Subsidized Contraception, Fertility, and Sexual Behavior
This paper examines the impact of recent state-level Medicaid policy changes that expanded eligibility for family planning services to higher income women and to Medicaid clients whose benefits would expire otherwise. We begin by establishing that the income-based policy change led to a substantial increase in the number of program recipients. We then examine Vital Statistics birth data from 1990 to 2003 and determine that it also reduced overall births to non-teens by about two percent and to teens by over four percent. Our estimates suggest a nearly nine percent reduction in births to women age 20-44 made eligible by the policy change. We supplement our state-level analysis with an investigation of individual-level data from the 1988, 1995, and 2002 National Surveys of Family Growth (NSFG) to examine the impact of these policies on sexual behavior and contraceptive use. Evidence from this analysis suggests that the reduction in fertility associated with raising income thresholds for eligibility was accomplished via greater use of contraception. Our calculations indicate that allowing higher income women to receive federally-funded family planning cost on the order of $6,800 for each averted birth.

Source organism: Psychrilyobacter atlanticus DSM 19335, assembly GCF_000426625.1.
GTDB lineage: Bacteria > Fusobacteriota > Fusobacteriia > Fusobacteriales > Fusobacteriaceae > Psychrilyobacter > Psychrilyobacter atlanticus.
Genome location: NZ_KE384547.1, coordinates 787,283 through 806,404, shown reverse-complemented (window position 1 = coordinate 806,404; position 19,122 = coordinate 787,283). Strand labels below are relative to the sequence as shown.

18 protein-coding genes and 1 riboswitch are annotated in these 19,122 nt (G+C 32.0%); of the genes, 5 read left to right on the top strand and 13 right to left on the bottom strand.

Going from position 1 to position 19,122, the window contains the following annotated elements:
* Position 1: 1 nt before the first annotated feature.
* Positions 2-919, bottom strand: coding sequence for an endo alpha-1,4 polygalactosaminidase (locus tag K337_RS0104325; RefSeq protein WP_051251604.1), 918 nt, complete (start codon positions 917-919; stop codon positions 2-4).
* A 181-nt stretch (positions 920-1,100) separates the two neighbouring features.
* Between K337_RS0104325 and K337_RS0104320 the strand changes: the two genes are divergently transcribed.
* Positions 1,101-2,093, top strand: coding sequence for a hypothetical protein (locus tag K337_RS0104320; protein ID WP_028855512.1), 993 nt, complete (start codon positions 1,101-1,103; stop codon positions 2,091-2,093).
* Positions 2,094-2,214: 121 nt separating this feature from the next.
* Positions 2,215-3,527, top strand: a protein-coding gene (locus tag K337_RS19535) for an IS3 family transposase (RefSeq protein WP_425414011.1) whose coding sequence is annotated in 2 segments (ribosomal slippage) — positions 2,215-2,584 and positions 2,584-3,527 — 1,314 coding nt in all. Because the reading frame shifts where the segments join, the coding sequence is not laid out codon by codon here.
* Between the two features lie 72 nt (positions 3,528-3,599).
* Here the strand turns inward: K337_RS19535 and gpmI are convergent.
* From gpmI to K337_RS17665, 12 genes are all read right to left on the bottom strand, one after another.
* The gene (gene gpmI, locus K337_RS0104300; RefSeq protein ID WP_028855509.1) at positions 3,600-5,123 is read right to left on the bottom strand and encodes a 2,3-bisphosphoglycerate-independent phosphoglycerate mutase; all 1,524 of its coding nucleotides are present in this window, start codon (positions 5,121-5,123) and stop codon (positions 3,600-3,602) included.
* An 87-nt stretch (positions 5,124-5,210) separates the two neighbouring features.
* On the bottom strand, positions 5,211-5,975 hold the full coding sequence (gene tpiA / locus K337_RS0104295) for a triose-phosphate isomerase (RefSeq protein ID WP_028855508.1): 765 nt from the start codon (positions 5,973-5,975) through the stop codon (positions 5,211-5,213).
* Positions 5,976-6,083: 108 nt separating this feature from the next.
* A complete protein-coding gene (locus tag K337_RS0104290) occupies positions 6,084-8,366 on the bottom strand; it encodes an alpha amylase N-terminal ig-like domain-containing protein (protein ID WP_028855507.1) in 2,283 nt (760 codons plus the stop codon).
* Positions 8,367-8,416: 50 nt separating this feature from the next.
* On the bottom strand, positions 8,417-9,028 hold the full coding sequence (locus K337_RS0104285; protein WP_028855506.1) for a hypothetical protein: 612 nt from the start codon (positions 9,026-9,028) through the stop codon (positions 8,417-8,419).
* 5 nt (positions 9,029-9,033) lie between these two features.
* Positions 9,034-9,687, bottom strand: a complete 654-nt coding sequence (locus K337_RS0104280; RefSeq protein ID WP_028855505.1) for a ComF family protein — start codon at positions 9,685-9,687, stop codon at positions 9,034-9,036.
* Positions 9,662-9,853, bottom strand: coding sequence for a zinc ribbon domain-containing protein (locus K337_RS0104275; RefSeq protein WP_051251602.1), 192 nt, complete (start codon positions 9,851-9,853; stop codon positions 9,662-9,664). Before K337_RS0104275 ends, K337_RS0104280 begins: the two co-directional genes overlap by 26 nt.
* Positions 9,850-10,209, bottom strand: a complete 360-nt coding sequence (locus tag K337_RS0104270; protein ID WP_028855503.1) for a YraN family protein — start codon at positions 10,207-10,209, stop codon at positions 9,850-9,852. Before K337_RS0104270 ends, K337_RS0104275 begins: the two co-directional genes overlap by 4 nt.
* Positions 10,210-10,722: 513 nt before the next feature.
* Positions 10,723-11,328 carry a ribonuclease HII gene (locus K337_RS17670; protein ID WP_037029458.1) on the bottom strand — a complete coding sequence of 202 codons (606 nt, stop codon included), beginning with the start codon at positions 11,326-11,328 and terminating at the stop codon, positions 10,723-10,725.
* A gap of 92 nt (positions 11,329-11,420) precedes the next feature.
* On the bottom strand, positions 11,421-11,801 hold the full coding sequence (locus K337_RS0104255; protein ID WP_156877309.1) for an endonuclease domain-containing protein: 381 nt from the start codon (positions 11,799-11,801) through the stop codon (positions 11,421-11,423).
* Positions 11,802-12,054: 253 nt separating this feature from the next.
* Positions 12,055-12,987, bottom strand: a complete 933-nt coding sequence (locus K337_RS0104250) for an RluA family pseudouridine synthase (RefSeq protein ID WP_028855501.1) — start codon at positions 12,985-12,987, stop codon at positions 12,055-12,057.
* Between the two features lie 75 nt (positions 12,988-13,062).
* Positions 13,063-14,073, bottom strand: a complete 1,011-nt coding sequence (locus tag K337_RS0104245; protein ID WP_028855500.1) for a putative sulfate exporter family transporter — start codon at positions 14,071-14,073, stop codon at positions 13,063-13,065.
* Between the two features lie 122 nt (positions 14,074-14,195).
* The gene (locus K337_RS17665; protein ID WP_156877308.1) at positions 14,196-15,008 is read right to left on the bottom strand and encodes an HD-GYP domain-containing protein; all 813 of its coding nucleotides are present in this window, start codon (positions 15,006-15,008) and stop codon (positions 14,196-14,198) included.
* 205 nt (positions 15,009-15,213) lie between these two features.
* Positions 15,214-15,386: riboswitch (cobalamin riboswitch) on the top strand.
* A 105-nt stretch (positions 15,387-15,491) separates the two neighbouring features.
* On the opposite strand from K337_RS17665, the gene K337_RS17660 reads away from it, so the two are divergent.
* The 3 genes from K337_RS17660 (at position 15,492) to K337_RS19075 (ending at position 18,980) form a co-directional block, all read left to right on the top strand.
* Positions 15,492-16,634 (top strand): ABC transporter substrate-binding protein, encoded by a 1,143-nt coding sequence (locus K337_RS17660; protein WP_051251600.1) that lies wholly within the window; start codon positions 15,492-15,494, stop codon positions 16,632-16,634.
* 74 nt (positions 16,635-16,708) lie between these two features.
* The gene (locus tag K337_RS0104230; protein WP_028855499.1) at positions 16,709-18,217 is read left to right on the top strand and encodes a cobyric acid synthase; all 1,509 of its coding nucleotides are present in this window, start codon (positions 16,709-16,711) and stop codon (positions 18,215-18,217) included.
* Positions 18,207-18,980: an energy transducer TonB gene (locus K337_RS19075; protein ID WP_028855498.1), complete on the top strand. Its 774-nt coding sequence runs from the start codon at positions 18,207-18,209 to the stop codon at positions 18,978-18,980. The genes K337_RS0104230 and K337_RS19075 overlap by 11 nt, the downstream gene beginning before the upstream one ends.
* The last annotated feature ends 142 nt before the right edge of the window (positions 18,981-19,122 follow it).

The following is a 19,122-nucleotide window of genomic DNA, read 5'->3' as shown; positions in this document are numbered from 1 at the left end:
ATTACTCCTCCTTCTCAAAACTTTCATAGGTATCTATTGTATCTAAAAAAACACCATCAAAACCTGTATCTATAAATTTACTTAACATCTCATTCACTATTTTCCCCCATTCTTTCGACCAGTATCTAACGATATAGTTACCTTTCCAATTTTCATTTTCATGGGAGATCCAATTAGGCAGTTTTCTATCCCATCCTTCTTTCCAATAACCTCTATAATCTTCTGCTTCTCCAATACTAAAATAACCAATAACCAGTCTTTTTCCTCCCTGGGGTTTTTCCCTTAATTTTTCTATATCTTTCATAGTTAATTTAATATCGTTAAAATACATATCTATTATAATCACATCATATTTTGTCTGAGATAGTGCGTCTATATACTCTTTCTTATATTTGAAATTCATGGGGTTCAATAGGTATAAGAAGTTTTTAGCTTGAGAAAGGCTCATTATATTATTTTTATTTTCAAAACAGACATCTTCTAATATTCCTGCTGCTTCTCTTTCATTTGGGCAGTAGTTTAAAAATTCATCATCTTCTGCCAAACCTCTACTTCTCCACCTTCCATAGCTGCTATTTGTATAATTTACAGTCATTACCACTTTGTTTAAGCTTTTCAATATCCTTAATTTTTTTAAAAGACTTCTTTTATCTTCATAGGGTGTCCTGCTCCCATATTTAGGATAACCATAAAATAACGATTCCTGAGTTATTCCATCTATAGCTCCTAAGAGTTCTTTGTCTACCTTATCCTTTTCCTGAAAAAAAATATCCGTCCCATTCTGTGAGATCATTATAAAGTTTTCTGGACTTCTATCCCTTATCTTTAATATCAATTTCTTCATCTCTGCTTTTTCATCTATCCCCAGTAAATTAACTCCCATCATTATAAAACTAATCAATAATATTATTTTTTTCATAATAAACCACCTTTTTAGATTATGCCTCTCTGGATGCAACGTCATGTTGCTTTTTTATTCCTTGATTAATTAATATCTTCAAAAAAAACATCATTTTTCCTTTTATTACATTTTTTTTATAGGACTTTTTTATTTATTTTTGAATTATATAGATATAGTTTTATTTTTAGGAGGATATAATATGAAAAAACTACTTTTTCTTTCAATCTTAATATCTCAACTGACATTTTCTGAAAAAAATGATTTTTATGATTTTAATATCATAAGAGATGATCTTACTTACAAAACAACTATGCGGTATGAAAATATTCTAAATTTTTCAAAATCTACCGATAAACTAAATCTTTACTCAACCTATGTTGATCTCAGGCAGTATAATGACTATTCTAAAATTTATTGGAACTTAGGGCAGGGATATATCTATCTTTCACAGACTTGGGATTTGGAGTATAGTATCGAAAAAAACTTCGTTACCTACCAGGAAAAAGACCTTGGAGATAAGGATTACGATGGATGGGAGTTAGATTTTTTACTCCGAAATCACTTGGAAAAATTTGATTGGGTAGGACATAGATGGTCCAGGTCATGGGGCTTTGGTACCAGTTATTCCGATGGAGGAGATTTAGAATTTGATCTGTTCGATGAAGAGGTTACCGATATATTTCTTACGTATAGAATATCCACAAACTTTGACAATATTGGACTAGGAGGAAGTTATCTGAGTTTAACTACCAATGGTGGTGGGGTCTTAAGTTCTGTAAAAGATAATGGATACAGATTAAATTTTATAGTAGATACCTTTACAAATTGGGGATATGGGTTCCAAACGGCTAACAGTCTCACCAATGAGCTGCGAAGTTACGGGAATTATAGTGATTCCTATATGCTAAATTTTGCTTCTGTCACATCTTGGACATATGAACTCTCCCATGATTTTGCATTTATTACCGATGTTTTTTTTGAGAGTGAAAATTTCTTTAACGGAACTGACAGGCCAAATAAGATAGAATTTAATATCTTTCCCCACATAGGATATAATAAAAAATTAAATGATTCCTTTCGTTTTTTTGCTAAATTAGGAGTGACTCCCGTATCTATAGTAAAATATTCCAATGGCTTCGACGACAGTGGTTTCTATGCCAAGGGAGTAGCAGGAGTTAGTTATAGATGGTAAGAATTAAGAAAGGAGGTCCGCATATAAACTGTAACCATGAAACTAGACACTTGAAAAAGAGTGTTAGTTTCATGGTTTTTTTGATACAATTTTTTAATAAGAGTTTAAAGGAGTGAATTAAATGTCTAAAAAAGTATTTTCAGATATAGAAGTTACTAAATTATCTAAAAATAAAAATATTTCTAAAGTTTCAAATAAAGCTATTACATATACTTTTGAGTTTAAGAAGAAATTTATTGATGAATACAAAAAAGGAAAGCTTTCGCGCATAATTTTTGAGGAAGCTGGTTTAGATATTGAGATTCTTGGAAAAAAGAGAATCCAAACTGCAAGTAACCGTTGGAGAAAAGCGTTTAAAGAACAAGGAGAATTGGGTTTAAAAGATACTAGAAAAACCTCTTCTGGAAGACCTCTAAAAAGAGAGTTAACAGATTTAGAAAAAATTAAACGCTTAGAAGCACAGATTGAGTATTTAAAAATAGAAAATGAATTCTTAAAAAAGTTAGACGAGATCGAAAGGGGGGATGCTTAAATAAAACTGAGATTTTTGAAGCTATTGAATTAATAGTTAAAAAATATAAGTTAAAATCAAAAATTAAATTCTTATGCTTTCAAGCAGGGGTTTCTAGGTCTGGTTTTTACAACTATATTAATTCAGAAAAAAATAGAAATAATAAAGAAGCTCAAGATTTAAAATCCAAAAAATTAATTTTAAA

The authors thank Adam Sonfield, Ted Joyce, and seminar participants at the University of Maryland, the University of Connecticut, the University of Virginia, the University of Chicago, Suffolk University, George Washington University, the Rand Corporation, The Brookings Institution, and the 2006 APPAM meetings in Madison, WI for helpful comments. We also thank Stanley Henshaw, Kosali Simon, Adam Sonfield, and Christopher Rogers for their assistance in obtaining some of the data used in our analysis. Rebecca Vichniac and Daniel Theisen provided outstanding research assistance. Any views expressed are those of the authors alone. The views expressed herein are those of the author(s) and do not necessarily reflect the views of the National Bureau of Economic Research.
Melissa S Kearney & Phillip B Levine, 2009. "Subsidized Contraception, Fertility, and Sexual Behavior," The Review of Economics and Statistics, MIT Press, vol. 91(1), pages 137-151, October. citation courtesy of